Appellate Court Reverses Conviction Of Hacker “Weev”

Today a federal appeals court reversed and vacated the conviction of Andrew “Weev” Auernheimer. 

Weev received a 41-month prison sentence in March 2013 after being convicted of violating the Computer Fraud and Abuse Act and committing identity fraud for his actions in 2010 when he exposed a security hole at AT&T by hacking into the company’s public server and releasing thousands of iPad customer emails to Gawker.

See also: Hacker Crackdown: Blame AT&T’s Crappy Security, Not Weev

Weev’s trial was seen as a landmark case for the vaguely worded CFAA, a 1986 law that defines “unauthorized access” to computers so broadly that prosecutors can use the law to charge relatively harmless acts as federal felonies.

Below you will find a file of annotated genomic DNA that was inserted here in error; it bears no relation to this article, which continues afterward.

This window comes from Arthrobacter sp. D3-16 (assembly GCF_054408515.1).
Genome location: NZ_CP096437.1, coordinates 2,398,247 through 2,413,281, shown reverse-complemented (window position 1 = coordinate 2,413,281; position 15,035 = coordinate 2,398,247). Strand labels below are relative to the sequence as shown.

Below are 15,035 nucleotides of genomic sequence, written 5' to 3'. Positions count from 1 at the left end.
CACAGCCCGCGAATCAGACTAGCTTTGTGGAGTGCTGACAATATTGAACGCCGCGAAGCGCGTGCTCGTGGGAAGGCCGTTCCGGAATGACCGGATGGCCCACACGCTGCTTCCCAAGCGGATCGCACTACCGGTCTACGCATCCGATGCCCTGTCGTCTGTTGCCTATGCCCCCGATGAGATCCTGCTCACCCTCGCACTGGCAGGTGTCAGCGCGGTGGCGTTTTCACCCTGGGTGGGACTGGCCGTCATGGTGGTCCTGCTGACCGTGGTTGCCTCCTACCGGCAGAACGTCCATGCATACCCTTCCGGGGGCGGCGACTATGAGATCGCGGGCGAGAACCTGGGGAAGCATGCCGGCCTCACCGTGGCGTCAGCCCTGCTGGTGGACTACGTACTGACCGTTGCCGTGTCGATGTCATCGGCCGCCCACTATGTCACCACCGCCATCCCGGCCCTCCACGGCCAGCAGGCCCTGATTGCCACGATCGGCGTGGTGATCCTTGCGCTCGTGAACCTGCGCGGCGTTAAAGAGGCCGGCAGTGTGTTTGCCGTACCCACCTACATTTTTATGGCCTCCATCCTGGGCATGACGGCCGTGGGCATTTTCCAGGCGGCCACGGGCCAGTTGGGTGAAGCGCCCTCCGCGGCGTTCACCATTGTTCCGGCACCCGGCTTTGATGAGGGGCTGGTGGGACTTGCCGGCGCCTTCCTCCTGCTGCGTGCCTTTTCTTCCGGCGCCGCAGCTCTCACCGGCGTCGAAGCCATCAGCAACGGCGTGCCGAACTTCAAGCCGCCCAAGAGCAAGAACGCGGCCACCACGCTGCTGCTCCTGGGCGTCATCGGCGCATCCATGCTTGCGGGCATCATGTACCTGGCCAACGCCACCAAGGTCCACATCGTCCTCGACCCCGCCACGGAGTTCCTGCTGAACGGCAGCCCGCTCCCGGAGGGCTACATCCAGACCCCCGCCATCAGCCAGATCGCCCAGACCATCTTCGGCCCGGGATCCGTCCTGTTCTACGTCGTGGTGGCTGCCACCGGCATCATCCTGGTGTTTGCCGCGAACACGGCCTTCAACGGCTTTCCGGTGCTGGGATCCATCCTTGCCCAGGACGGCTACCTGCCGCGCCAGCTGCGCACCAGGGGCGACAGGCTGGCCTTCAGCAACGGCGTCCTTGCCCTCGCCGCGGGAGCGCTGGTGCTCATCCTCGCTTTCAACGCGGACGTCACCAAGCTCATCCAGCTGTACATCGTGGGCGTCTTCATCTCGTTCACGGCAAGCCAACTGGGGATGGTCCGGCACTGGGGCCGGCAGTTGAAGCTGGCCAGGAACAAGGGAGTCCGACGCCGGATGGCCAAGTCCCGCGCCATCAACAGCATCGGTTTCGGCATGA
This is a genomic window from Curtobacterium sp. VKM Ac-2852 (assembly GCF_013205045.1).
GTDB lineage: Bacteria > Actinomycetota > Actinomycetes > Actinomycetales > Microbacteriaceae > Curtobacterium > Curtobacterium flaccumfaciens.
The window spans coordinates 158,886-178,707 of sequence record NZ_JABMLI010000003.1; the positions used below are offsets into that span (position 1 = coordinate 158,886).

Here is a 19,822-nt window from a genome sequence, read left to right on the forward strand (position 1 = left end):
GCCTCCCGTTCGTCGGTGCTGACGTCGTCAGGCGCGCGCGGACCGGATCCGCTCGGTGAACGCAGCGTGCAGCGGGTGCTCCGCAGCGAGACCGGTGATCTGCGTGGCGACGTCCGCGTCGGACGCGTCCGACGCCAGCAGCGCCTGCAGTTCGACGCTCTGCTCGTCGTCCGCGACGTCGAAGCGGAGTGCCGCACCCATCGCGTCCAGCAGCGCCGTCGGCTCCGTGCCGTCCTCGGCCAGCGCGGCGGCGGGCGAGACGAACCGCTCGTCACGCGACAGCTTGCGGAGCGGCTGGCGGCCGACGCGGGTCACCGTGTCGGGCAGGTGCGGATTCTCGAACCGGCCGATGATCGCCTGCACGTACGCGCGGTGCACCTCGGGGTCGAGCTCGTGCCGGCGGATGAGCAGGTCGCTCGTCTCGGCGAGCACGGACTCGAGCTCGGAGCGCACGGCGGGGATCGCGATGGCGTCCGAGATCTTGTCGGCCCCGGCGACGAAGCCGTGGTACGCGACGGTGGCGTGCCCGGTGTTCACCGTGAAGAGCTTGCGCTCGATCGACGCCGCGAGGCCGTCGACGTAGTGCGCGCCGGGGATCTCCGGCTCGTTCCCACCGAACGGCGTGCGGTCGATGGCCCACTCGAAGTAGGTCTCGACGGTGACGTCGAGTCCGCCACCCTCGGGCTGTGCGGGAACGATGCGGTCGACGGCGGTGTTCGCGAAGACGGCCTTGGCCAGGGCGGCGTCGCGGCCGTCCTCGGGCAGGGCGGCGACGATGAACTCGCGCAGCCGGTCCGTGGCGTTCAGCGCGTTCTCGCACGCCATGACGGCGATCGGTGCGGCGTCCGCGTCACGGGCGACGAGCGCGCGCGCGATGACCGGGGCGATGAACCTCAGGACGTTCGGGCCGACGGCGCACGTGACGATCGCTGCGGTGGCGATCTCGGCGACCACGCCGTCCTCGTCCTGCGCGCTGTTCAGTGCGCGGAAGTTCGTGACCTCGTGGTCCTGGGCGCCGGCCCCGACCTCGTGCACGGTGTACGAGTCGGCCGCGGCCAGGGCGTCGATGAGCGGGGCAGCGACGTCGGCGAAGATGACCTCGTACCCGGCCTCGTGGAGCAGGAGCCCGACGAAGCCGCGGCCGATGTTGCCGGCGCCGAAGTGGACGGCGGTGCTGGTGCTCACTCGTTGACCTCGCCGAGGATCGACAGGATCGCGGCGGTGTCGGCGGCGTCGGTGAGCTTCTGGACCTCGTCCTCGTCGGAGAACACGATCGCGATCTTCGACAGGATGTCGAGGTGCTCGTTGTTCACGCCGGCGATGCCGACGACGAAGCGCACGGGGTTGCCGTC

The Third Circuit Court of Appeals in New Jersey chose not to address issues related to the CFAA raised in Auernheimer’s appeal, and instead vacated his conviction on the simplest possible grounds—that he was tried in the wrong court:

Although this appeal raises a number of complex and novel issues that are of great public importance in our increasingly interconnected age, we find it necessary to reach only one that has been fundamental since our country’s founding: venue.

It’s not immediately clear whether federal prosecutors will pursue charges in another state, or if Fifth Amendment protections against “double jeopardy”—i.e., being tried twice for the same crime—would prevent that.

Lead image courtesy of pinguino k on Flickr

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